Internal audit and cyber risk
Deloitte has published good work. One of my favorites is their risk-intelligent white paper series.
Recently, they released Cybersecurity and the role of internal audit. It has both superior and inferior advice. Let me walk through it.
The threat from cyberattacks is significant and continuously evolving. One estimate suggests that cybercrime could cost businesses over $2 trillion by 2019, nearly four times the estimated 2015 expense. Many audit committees and boards have set an expectation for internal audit to understand and assess the organization’s capabilities in managing the associated risks.
This is good advice. Cyber is one of the most significant risks on the agenda of the board and audit committee.
Our experience shows that an effective first step for internal audit is to conduct a cyber risk assessment and distill the findings into a concise summary for the audit committee and board which will then drive a risk-based, multiyear cybersecurity internal audit plan.
This is wrong (IMHO) on so many levels!
- Management and not internal audit should be performing the cyber risk assessment. The role of internal audit is to assess the adequacy (which includes the currency) of that risk assessment.
- While the audit plan should be enterprise risk-based, a multiyear plan makes no sense. Who in these days believes that the cyber risks will be the same in 2016 and beyond as it has been in late 2015?
- There should not be a separate ‘cybersecurity audit plan’. As most have pointed out, cyber is a business risk, and addressing the IT aspect in isolation from other business measures is less than optimal.
Business units and the information technology (IT) function integrate cyber risk management into day-to-day decision making and operations. This comprises an organization’s first line of defense. The second line includes information and technology risk management leaders who establish governance and oversight, monitor security operations, and take action as needed, often under the direction of the chief information security officer (CISO).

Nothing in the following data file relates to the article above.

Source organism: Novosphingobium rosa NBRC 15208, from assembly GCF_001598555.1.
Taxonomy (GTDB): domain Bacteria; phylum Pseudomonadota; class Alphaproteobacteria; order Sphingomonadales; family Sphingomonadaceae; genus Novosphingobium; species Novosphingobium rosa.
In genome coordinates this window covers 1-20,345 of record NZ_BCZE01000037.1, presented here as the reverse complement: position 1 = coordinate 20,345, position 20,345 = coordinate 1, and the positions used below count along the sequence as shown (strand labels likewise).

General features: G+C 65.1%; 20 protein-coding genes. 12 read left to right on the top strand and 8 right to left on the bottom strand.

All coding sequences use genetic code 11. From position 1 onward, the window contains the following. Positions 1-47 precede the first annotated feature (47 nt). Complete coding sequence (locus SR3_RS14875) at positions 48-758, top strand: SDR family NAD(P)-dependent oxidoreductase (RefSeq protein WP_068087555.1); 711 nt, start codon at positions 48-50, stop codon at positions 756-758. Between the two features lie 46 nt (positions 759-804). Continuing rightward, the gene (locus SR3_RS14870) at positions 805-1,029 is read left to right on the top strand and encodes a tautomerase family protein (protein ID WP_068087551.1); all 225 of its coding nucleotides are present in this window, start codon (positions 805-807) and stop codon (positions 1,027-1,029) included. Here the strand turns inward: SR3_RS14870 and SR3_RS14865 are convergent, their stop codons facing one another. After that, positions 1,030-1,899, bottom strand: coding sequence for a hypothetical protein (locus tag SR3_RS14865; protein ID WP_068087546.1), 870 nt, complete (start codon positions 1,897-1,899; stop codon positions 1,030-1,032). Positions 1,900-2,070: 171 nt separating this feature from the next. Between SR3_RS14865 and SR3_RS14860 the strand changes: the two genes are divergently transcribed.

Deloitte does well to point out that the so-called 1st line of defense (better referred to as ‘offense’ in my opinion) includes operational management from the business as well as IT. However, I cannot explain why it ignores the role of enterprise risk managers. Also, a growing source of risk is the extended enterprise – partners, consultants, and others who work with the company and provide access points to the organization’s crown jewels.
By the way, Deloitte does not refer to ‘crown jewels’ and the need to understand what they are. I don’t know why not.
Increasingly, many companies are recognizing the need for a third line of cyber defense—independent review of security measures and performance by the internal audit function. Internal audit should play an integral role in assessing and identifying opportunities to strengthen enterprise security. At the same time, internal audit has a duty to inform the audit committee and board of directors that the controls for which they are responsible are in place and functioning correctly, a growing concern across boardrooms as directors face potential legal and financial liabilities.
There are some good points here. A formal assessment and report to the board or audit committee should be provided, perhaps as part of the overall report by the CAE on the management of key risks. In addition, internal audit needs to have the skills necessary to perform the assessment and to suggest possible improvements – something Deloitte expands on later.
For internal audit to provide a comprehensive view of cyber security, and avoid providing a false sense of security by only performing targeted audits, a broad approach should be employed.
This is another good point: internal audit has traditionally looked at certain areas, but a more holistic assessment should be made of how well cyber risk is addressed.
The Deloitte framework looks OK and I welcome comments on it.
Deloitte references testing and assessments that might be performed as part of the organization’s SOX program. However, SOX scope is limited and the cyber management program, and internal audit’s related work, should address all significant cyber-related risks and not be limited to those that might affect the integrity of financial reporting.
I am not a fan of Deloitte’s risk assessment framework. I prefer something that is driven by the objectives of the enterprise (not mentioned by Deloitte) and how a cyber-related issue might affect them.
Overall, this is a very important topic. My experience, based on discussions with board members as I participated in NACD events where the focus was on cyber, is that many boards lack confidence in the ability of internal audit to provide the necessary value in this area. Deloitte says that “A tech-oriented audit professional versed in the cyber world can be an indispensable resource.” I agree totally and my practice always included a high percentage (20% – 25%) of technology specialists.
What do you think?
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